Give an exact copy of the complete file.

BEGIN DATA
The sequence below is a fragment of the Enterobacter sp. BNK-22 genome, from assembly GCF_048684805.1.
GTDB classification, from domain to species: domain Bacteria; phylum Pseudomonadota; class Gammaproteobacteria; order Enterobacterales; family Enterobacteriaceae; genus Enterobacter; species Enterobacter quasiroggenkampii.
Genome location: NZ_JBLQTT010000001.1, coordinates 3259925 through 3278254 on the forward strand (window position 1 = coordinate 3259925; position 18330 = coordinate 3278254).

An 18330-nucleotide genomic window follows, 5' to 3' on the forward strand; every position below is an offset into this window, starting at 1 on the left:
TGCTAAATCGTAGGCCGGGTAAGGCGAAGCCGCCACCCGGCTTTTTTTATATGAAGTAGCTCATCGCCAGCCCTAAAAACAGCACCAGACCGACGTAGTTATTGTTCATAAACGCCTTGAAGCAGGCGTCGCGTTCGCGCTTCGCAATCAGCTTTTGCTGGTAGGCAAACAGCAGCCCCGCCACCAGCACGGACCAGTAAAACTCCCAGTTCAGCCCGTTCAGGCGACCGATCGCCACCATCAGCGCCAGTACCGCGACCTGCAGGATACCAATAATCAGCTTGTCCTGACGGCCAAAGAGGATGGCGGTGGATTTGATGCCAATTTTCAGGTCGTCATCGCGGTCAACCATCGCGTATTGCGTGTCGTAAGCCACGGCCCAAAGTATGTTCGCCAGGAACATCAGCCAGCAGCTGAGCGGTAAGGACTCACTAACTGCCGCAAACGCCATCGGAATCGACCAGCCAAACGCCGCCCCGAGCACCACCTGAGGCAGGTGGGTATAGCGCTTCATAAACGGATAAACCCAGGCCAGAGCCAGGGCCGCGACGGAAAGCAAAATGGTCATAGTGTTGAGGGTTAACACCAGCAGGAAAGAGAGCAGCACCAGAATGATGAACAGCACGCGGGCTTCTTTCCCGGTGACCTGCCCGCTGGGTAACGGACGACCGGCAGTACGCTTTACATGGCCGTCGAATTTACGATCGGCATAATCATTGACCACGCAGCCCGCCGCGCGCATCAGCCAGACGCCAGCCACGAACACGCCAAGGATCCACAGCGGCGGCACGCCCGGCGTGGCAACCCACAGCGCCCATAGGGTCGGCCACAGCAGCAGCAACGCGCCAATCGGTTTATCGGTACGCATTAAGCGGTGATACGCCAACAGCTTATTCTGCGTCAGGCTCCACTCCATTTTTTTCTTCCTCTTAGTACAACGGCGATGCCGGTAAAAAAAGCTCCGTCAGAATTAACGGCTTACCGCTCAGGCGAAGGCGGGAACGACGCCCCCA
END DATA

The sequence below is a fragment of the Enterobacter sp. BNK-22 genome, from assembly GCF_048684805.1.
GTDB classification, from domain to species: domain Bacteria; phylum Pseudomonadota; class Gammaproteobacteria; order Enterobacterales; family Enterobacteriaceae; genus Enterobacter; species Enterobacter quasiroggenkampii.
Genome location: NZ_JBLQTT010000001.1, coordinates 3259925 through 3278254 on the forward strand (window position 1 = coordinate 3259925; position 18330 = coordinate 3278254).

An 18330-nucleotide genomic window follows, 5' to 3' on the forward strand; every position below is an offset into this window, starting at 1 on the left:
TGCTAAATCGTAGGCCGGGTAAGGCGAAGCCGCCACCCGGCTTTTTTTATATGAAGTAGCTCATCGCCAGCCCTAAAAACAGCACCAGACCGACGTAGTTATTGTTCATAAACGCCTTGAAGCAGGCGTCGCGTTCGCGCTTCGCAATCAGCTTTTGCTGGTAGGCAAACAGCAGCCCCGCCACCAGCACGGACCAGTAAAACTCCCAGTTCAGCCCGTTCAGGCGACCGATCGCCACCATCAGCGCCAGTACCGCGACCTGCAGGATACCAATAATCAGCTTGTCCTGACGGCCAAAGAGGATGGCGGTGGATTTGATGCCAATTTTCAGGTCGTCATCGCGGTCAACCATCGCGTATTGCGTGTCGTAAGCCACGGCCCAAAGTATGTTCGCCAGGAACATCAGCCAGCAGCTGAGCGGTAAGGACTCACTAACTGCCGCAAACGCCATCGGAATCGACCAGCCAAACGCCGCCCCGAGCACCACCTGAGGCAGGTGGGTATAGCGCTTCATAAACGGATAAACCCAGGCCAGAGCCAGGGCCGCGACGGAAAGCAAAATGGTCATAGTGTTGAGGGTTAACACCAGCAGGAAAGAGAGCAGCACCAGAATGATGAACAGCACGCGGGCTTCTTTCCCGGTGACCTGCCCGCTGGGTAACGGACGACCGGCAGTACGCTTTACATGGCCGTCGAATTTACGATCGGCATAATCATTGACCACGCAGCCCGCCGCGCGCATCAGCCAGACGCCAGCCACGAACACGCCAAGGATCCACAGCGGCGGCACGCCCGGCGTGGCAACCCACAGCGCCCATAGGGTCGGCCACAGCAGCAGCAACGCGCCAATCGGTTTATCGGTACGCATTAAGCGGTGATACGCCAACAGCTTATTCTGCGTCAGGCTCCACTCCATTTTTTTCTTCCTCTTAGTACAACGGCGATGCCGGTAAAAAAAGCTCCGTCAGAATTAACGGCTTACCGCTCAGGCGAAGGCGGGAACGACGCCCCCA